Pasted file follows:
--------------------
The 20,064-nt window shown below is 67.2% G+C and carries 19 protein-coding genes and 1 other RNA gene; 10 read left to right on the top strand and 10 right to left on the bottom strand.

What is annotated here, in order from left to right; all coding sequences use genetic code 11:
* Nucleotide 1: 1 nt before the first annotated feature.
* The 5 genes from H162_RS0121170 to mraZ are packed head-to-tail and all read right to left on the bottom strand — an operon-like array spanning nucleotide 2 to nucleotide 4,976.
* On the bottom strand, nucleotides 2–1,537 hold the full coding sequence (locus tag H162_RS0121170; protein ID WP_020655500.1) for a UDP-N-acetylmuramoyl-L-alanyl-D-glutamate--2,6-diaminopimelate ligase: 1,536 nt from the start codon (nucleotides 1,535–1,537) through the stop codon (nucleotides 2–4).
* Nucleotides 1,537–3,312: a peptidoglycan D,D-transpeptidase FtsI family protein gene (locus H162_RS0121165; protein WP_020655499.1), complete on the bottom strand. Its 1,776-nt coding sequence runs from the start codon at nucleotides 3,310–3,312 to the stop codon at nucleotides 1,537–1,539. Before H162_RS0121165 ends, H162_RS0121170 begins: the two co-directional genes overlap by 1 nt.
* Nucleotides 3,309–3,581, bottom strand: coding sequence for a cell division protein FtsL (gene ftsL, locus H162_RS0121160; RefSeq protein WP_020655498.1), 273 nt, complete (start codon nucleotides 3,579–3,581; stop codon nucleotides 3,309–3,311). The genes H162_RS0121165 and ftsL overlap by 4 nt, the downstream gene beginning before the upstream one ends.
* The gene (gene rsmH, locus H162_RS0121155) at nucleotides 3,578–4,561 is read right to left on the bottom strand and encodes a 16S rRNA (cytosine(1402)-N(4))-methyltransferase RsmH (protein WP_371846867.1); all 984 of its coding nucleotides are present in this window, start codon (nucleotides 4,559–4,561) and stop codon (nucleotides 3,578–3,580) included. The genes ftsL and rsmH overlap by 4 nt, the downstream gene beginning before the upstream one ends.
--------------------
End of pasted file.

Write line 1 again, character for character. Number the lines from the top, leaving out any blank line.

The 20,064-nt window shown below is 67.2% G+C and carries 19 protein-coding genes and 1 other RNA gene; 10 read left to right on the top strand and 10 right to left on the bottom strand.